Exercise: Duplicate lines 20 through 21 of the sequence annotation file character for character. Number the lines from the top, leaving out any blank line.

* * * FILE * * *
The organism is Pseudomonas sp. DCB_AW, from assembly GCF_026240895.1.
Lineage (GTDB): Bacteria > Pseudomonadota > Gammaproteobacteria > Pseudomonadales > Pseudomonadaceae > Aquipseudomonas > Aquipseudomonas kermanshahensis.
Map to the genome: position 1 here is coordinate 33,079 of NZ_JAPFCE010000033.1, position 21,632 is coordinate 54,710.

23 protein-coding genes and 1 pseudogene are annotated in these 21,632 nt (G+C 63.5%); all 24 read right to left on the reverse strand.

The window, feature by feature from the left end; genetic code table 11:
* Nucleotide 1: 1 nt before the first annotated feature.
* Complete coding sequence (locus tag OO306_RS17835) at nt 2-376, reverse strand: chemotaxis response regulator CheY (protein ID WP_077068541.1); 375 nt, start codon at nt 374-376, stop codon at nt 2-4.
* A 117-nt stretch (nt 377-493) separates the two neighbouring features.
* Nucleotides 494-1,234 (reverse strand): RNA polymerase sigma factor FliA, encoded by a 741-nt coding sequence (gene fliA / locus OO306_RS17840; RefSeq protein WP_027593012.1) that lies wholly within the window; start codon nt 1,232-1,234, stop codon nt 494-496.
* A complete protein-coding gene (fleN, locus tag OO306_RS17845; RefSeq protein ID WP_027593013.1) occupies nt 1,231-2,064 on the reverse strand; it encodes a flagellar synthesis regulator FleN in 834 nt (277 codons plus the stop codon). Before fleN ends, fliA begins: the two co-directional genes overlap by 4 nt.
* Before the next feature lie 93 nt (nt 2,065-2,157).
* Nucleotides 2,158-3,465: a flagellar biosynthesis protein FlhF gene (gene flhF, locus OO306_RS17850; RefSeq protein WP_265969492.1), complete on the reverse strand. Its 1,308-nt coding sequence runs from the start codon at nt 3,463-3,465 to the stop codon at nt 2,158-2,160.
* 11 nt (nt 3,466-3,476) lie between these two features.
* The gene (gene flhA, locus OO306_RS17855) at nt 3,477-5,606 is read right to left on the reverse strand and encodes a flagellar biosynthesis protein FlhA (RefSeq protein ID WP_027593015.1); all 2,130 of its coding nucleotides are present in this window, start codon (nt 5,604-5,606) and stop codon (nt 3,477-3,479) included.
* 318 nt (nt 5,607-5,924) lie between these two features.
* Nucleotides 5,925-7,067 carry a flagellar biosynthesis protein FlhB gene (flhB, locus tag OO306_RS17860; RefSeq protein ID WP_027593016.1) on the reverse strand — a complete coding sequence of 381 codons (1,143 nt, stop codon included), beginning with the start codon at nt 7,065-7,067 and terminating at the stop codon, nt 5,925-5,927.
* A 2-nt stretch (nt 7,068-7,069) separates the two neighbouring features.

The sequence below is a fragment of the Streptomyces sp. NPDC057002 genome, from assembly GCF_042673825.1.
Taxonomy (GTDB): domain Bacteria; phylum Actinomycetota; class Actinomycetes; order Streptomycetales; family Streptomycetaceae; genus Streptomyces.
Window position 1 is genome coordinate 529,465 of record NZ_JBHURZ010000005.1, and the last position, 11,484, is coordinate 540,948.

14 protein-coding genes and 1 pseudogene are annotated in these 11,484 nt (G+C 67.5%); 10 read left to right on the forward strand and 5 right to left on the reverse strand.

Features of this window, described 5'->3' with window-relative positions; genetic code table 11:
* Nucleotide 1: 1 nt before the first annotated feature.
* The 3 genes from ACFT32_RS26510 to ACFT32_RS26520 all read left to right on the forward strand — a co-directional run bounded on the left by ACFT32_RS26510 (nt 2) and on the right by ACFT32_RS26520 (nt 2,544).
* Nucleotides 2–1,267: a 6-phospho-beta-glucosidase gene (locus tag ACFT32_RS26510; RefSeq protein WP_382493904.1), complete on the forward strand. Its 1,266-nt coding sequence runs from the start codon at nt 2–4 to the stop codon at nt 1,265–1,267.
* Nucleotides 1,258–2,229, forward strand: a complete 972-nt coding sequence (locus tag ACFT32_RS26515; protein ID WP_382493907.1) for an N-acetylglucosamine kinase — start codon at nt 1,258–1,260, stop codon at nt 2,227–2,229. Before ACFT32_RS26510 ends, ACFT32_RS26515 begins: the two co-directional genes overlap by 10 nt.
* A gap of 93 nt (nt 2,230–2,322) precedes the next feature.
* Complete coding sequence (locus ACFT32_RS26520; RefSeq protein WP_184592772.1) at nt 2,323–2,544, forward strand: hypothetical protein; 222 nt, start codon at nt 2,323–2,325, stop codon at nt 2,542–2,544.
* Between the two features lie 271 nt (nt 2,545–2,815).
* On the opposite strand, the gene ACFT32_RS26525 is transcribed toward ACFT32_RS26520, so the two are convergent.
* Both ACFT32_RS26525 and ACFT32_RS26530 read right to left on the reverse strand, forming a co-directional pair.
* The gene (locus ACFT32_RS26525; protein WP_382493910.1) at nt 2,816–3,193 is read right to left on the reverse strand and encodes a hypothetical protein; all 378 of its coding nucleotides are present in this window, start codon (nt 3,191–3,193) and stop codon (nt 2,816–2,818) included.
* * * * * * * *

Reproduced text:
Window position 1 is genome coordinate 529,465 of record NZ_JBHURZ010000005.1, and the last position, 11,484, is coordinate 540,948.

14 protein-coding genes and 1 pseudogene are annotated in these 11,484 nt (G+C 67.5%); 10 read left to right on the forward strand and 5 right to left on the reverse strand.